Dorothy Dainty's Gay Times eBook

This eBook from the Gutenberg Project consists of approximately 118 pages of information about Dorothy Dainty's Gay Times.

“But Bridget said they’d have to quantine,”—­sobbed Flossie.

“Bridget was mistaken,” he said, “and besides, no one is harmed by being quarantined.  I’ll tell you all about that at another time.  You are about chilled through, and as you’re not very huge, I guess I’ll carry you both.”

There was no help for it, so Flossie laid her head upon his shoulder, the baby, sound asleep, still in her arms, and Uncle Harry strode across the lawn, up to the piazza, and into the hall, where a frightened group were talking.

They crowded around him to learn where he had found them, but he raised his hand to stop the eager questioning.

Flossie had been badly frightened, and he felt that she must not be excited.

Once in her own little room with her mother bending over her, she listened eagerly while Uncle Harry explained what the maids had meant, and she sighed happily when she at last realized that the baby was safe from harm, and that she would remain right under the roof of their beautiful home.

When on the following day the old doctor called to see the baby, he laughed heartily at the story of Flossie’s fear, and he declared that Flossie must have done a very fine thing for the baby.  Its little pink cheeks were fair, and the tiny spots which had so frightened its young mother had been chased away, so the doctor said, by its long stay out in the evening air.  “Then I did do something nice for that baby,” said Flossie, to which Uncle Harry responded: 

“You were a brave little niece, Flossie,” and Flossie was happy.

* * * * *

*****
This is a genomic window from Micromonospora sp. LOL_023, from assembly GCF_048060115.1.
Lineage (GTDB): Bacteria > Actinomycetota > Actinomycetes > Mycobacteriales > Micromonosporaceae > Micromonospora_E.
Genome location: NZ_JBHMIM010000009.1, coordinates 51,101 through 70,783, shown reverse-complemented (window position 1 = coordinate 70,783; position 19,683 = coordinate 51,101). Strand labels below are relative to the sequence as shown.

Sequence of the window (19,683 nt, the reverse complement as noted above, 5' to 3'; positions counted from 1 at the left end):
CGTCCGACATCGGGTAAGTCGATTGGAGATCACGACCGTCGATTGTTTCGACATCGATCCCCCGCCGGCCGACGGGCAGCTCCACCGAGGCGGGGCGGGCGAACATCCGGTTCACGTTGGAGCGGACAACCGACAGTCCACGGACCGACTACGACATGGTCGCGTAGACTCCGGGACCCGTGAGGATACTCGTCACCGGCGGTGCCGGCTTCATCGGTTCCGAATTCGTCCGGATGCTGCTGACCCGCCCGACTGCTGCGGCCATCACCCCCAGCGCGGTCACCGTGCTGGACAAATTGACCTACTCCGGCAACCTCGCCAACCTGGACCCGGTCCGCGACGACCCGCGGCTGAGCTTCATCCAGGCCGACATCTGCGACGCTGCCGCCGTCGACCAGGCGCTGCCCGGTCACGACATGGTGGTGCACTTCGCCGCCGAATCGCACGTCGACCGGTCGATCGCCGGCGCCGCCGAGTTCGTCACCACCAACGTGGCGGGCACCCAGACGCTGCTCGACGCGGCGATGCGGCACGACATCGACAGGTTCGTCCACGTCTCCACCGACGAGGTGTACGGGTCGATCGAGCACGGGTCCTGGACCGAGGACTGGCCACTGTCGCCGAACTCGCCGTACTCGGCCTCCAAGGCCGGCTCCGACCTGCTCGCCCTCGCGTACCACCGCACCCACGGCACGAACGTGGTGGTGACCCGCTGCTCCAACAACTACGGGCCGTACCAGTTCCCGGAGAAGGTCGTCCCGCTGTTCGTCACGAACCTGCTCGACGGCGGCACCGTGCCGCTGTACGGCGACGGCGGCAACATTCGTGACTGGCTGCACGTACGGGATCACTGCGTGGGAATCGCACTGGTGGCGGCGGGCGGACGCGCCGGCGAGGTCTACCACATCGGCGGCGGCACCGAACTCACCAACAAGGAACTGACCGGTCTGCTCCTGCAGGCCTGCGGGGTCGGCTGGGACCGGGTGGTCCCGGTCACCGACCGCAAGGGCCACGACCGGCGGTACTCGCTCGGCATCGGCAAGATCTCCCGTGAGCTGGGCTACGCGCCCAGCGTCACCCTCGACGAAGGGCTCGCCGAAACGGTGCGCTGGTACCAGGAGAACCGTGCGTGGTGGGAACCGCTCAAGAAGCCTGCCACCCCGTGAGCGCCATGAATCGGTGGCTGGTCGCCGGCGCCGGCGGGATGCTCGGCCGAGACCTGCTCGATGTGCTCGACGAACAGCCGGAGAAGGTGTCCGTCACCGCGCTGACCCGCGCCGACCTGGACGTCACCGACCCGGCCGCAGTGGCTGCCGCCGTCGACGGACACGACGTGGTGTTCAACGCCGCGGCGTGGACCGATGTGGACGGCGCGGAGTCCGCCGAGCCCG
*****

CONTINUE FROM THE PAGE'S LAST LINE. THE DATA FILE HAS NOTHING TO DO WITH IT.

When the postman called on the morning of the next day, he brought an invitation for the long-dreamed-of party.

Then the secret was out as to what kind of party it was to be.

A fancy dress party!  A costume carnival!

Of course the first question that each little friend asked of the other was: 

“What are you going to wear?”

“Why, our prettiest party dresses, of course,” said Mollie Merton.

Mollie, who was always very positive, was greatly surprised when Dorothy overtook them on the way to school, and explained that each little guest was expected to appear in a costume which should represent some well-known character in history or story.

“And mamma says we are not to tell each other what we’re going to be,” said Dorothy; “we’re to wear long dominoes over our frocks, and we’ll dance and play games, just peeping through eyeholes to see where we’re going.”

“And nobody’ll know who anybody is,” chimed in Nancy, “for Mrs. Dainty and Aunt Charlotte will receive, and Dorothy will walk up to greet them, so neither of us will even know who Dorothy is.”

“What fun!” cried Jeanette, and the little group laughed gaily.  “Any boys besides me invited?” questioned Reginald.

“Yes, indeed, there are ever so many boys invited,” Dorothy said.  “My cousins Russell and Arthur are coming, and three of papa’s nephews will be here.  I’ve never met them, but they’re coming for a little visit of a few days, and I’m to have my party while they’re here.”

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Dorothy Dainty's Gay Times from Project Gutenberg. Public domain.